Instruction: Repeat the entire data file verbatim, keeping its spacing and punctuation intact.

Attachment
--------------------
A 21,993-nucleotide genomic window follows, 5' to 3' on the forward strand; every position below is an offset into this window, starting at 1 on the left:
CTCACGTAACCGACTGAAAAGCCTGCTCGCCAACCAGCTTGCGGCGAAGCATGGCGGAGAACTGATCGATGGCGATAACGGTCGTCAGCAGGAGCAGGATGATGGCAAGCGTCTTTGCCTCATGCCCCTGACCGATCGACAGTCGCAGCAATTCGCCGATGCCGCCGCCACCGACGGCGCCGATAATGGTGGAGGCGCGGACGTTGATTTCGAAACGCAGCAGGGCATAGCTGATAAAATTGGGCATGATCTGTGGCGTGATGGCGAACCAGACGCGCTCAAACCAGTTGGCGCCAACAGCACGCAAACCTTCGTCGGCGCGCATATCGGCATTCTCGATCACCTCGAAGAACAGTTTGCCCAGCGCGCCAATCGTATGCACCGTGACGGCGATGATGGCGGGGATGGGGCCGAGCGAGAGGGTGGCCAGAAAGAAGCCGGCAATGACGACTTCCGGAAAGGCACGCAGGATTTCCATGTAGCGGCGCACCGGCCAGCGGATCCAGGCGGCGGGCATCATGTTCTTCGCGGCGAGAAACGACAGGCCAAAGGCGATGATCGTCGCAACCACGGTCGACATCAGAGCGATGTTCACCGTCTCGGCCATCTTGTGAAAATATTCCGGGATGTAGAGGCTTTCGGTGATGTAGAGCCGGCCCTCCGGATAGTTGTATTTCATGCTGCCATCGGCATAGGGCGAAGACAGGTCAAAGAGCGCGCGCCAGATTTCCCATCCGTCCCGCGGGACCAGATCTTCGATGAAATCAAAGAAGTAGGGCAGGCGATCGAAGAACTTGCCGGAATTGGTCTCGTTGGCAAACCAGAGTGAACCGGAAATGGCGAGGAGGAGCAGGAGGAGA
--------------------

A 21,993-nucleotide genomic window follows, 5' to 3' on the forward strand; every position below is an offset into this window, starting at 1 on the left:
CTCACGTAACCGACTGAAAAGCCTGCTCGCCAACCAGCTTGCGGCGAAGCATGGCGGAGAACTGATCGATGGCGATAACGGTCGTCAGCAGGAGCAGGATGATGGCAAGCGTCTTTGCCTCATGCCCCTGACCGATCGACAGTCGCAGCAATTCGCCGATGCCGCCGCCACCGACGGCGCCGATAATGGTGGAGGCGCGGACGTTGATTTCGAAACGCAGCAGGGCATAGCTGATAAAATTGGGCATGATCTGTGGCGTGATGGCGAACCAGACGCGCTCAAACCAGTTGGCGCCAACAGCACGCAAACCTTCGTCGGCGCGCATATCGGCATTCTCGATCACCTCGAAGAACAGTTTGCCCAGCGCGCCAATCGTATGCACCGTGACGGCGATGATGGCGGGGATGGGGCCGAGCGAGAGGGTGGCCAGAAAGAAGCCGGCAATGACGACTTCCGGAAAGGCACGCAGGATTTCCATGTAGCGGCGCACCGGCCAGCGGATCCAGGCGGCGGGCATCATGTTCTTCGCGGCGAGAAACGACAGGCCAAAGGCGATGATCGTCGCAACCACGGTCGACATCAGAGCGATGTTCACCGTCTCGGCCATCTTGTGAAAATATTCCGGGATGTAGAGGCTTTCGGTGATGTAGAGCCGGCCCTCCGGATAGTTGTATTTCATGCTGCCATCGGCATAGGGCGAAGACAGGTCAAAGAGCGCGCGCCAGATTTCCCATCCGTCCCGCGGGACCAGATCTTCGATGAAATCAAAGAAGTAGGGCAGGCGATCGAAGAACTTGCCGGAATTGGTCTCGTTGGCAAACCAGAGTGAACCGGAAATGGCGAGGAGGAGCAGGAGGAGA